The client wanted glazing to embrace the oval and engage with the precinct. We had to ensure the glazing could perform in terms of size, support structure and appearances but also from an energy performance viewpoint. Those were critical issues with this sweeping facade. We worked with Viridian on many of the subtler glazing elements such as the bespoke, inclined triangular window. On the northern facade, facing the old Glass House we specified a dark tinted glazing to deal with the solar demands, but also reflect much of the old building in the new.
What parts of the project are you really pleased with and most proud of?
The way it makes the transition between the old building, the oval and actually pulls these two buildings together. Inserting a building between the oval and Glass House has been a really successful outcome. Hopefully it will activate social connections and draw people from all parts of the precinct. The landscaped forecourt is a big part of that. Moving away from big stadium-type architecture to a more human-scale was an aim from the outset.
“Glass runs up above the ceiling lines where we've been able to give that impression of continuity beyond and opening up to the skies. That's reflected from the outside of the building too, especially along that main facade.” Andrew Croxon, Architect
It's interesting that the client should request something with such a glassy result, virtually pulling you along rather than needing the big shove in that direction. Having done so, the question arises, "Well yes, we'd love to provide a lot of glass,” but how do you do so in a way that feels right and actually is right for all of the roles that this building must perform?
Well, for example the building offers a unique function space for the very reason that it is so open internally and so connected to the outside. Many function spaces have limited viewing opportunities from within and focus solely on events. This building really connects to the river, the oval and back to the MCG.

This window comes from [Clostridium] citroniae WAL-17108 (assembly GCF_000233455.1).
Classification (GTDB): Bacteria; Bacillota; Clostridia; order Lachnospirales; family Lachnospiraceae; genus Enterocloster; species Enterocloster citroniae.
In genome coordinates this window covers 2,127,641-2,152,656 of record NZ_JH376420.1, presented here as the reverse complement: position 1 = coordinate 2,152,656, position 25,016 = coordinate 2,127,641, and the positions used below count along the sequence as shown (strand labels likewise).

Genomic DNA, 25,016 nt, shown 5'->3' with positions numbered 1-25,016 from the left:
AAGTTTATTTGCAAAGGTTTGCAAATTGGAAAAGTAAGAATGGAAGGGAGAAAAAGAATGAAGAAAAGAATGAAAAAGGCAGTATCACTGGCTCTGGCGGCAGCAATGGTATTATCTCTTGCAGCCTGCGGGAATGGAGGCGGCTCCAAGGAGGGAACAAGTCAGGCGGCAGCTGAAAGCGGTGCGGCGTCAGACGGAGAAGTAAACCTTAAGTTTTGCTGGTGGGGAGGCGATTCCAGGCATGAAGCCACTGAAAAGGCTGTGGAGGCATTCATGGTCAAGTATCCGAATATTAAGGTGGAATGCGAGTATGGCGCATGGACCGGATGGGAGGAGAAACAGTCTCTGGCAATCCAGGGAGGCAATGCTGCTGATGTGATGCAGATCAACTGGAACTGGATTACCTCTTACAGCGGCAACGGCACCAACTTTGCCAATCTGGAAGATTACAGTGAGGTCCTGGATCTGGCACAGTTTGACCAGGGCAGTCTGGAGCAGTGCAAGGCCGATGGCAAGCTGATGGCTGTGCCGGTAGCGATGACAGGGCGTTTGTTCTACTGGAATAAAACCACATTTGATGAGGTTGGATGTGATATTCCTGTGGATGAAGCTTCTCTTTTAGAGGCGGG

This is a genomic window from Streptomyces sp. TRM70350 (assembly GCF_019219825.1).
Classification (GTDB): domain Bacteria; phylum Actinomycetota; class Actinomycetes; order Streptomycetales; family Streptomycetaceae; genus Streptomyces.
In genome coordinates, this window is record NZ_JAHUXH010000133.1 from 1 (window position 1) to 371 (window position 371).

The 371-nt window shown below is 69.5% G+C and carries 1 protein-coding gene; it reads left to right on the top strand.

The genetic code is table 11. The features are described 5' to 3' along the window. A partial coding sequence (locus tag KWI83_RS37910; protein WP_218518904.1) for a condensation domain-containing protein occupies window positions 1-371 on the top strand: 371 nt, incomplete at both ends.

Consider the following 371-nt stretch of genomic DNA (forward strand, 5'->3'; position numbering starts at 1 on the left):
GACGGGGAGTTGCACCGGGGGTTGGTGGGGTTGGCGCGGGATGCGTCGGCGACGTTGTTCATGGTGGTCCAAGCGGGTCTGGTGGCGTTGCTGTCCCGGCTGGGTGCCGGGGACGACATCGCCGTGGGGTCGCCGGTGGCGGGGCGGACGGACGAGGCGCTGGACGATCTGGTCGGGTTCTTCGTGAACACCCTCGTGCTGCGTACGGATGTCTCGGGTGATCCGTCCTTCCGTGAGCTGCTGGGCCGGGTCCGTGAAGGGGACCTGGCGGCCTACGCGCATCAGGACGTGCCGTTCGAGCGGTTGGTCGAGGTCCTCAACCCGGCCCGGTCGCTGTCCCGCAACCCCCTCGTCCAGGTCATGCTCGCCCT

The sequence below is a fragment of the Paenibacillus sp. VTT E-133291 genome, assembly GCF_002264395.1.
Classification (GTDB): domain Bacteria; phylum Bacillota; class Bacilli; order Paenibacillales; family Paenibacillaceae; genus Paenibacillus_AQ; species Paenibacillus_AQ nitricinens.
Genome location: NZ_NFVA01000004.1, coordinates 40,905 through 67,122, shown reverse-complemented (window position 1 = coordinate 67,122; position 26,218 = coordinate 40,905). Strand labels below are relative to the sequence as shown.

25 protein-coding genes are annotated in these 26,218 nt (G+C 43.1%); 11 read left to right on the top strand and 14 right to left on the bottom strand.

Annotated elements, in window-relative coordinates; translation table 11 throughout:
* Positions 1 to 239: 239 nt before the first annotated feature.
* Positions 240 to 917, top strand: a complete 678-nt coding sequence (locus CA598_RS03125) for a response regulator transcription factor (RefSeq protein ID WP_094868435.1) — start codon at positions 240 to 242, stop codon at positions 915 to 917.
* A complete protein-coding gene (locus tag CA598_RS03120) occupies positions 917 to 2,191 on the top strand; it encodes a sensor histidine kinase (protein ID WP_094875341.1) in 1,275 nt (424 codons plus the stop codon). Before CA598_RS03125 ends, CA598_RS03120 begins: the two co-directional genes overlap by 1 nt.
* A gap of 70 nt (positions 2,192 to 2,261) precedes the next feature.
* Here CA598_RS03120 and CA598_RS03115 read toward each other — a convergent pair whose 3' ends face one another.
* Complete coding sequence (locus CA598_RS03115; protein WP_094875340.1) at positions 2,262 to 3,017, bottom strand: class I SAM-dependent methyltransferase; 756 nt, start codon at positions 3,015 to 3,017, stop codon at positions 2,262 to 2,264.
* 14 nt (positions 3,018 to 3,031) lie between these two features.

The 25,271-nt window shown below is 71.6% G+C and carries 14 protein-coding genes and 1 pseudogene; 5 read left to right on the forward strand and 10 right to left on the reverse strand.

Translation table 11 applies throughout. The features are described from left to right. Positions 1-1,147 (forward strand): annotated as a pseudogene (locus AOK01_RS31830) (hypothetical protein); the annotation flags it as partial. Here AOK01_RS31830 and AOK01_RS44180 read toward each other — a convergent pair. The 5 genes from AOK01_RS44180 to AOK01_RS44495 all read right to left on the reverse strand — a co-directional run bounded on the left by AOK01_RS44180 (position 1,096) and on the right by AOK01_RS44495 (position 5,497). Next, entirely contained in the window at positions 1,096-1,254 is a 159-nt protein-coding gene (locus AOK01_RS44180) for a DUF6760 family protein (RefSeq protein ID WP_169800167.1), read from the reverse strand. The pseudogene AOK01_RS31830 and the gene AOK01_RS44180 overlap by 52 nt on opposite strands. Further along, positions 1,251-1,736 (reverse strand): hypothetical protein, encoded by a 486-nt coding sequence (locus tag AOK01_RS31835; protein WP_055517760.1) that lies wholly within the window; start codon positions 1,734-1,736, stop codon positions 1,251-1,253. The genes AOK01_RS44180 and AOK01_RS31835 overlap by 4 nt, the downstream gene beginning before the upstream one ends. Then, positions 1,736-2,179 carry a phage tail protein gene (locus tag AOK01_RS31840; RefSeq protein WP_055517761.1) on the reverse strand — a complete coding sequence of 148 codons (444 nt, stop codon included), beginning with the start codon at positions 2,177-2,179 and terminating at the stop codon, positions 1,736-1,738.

Your windows certainly guide occupants to experience space as merging with the outside rather than confining or blinkering the eye.
Visitors can now walk in the front door, up the main staircase and look from the new building immediately into the old building. There are two large sheets of glass that allow that view straight into the Collingwood Training Headquarters providing an unexpected connection between the old and new. We also feel that the views from the function centre towards the Botanical Gardens and Yarra River provide a pleasant surprise. Views from the top level towards the MCG from the main boardroom and that large triangular inclined window creates some wow in its own right. The opportunities for glazing placed the project beautifully in its context.
These lofty volumes really reward the investment of full-height windows and soaring glass. There's a generosity in that, like the old piano accordion at full stretch. Interior volumes really open up.
We definitely wanted to maximize the site opportunities. Glass runs up above the ceiling lines where we've been able to give that impression of continuity beyond and opening up to the skies. That's reflected from the outside of the building too, especially along that main facade.
What are some of the techniques and strategies you employ to ensure this functions in a more sustainable sense without simply meeting code?
We had an environmental engineer on the team and followed a sustainable management plan throughout the design process. Benchmarks were set very early on. Function centres demand very efficient mechanical systems. Energy modelling was undertaken on the building to assess the impact of the glazing—which is significant in the area, and ensure that the optimum performance was achieved through the glazing specification and envelope around the balance of the building.